Champlin calls Enid, Oklahoma home (no telling what Enid calls him) and is undoubtedly the center of the wildest activity the town has seen since the days when Oklahoma crude was gushing down the streets with rye soaked bodies decorated with .45 caliber holes floating in it. Here, in three rather innocuous bigger-than -average metal hangars, is where Champlin quarters his world famous custom gun business, the final assembly and paint lines for his Great Lakes business and more warbirds than you are likely to find outside a museum. His Focke-Wulf 190D is the only soon-to-be-flying FW in the world, the same with his F2G "corncob" Corsair, his Daimler-engined Me-109 and his AD Skyraider. When Doug Champlin does something, he, as they say locally, flat gets it on.
Only the three-blade prop and sewer-pipe exhaust gives it away. We shot this doing formation loops and Doug Champlin, who was flying me in the camera ship 'Lakes, had never done a loop before, so I was giving him dual instruction over the intercom while I shot the pictures. We did some "interesting" loops.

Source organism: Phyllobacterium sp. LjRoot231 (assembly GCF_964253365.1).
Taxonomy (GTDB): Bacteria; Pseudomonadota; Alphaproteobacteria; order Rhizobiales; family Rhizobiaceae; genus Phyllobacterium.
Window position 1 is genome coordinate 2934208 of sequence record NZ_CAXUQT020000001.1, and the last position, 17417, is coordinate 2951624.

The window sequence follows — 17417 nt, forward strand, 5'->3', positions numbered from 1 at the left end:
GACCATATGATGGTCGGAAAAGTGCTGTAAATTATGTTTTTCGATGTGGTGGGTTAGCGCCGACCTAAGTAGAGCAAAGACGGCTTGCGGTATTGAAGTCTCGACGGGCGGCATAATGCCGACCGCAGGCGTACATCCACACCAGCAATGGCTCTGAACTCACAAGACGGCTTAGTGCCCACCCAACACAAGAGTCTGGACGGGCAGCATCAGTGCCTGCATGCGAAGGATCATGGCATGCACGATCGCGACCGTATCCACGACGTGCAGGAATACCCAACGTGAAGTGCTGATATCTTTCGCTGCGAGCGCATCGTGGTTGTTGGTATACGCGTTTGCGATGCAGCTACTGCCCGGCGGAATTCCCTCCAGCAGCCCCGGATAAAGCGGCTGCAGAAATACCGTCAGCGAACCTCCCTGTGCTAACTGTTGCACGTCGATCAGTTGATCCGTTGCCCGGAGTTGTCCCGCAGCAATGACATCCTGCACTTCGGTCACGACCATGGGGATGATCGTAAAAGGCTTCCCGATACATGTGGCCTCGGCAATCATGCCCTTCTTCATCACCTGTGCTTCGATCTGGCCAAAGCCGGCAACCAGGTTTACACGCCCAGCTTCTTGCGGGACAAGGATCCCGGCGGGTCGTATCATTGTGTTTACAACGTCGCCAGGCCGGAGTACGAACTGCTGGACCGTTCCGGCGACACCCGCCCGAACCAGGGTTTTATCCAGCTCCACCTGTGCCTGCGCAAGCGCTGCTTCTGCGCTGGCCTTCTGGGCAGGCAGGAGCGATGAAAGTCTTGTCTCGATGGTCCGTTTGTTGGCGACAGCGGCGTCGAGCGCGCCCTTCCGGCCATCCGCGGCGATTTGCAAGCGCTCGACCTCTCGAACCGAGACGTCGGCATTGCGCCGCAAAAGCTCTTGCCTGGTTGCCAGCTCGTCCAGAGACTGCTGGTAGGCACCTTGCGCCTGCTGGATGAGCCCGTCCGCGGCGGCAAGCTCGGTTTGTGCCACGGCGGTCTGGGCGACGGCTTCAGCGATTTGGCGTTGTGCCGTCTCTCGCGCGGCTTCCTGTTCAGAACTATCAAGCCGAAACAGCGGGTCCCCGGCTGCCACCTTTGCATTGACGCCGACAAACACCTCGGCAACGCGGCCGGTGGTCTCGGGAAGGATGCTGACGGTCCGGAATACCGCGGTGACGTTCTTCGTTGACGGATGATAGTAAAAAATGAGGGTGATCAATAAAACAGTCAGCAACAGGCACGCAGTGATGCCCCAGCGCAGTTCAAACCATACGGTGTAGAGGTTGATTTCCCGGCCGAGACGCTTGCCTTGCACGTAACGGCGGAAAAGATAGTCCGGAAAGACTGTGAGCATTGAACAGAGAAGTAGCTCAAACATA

About a year and a half ago Champlin's biplane business was going but wasn't exactly taking off (pun intended) the way he wanted. So, somewhere in a bar after an airshow he andTrenton started a conversation centered around getting more performance out of their biplane. A Great Lakes has about the same drag coefficient as a tumbleweed so they knew that to make a visible improvement in the get-up-and-go of their airplane, they'd have to crowd an unreasonable amount of power ahead of the 'Lakes' firewall. They were talking numbers like 300 and 400 horsepower. Modern recips just don't give that kind of power without being the big eight cylinder flat jobs that Lycoming cranks out. Hanging one of those on the front of the Lakes would mean putting the rear two cylinders where the front pit is to maintain a workable CG and the front end would look like you were trying to cowl a mattress and box spring. The other reciprocating option would be something like an old 300 horse R-680 Lycoming radial or R-985 P&W with 450 hp, but both of these engines weigh almost as much as the airplane.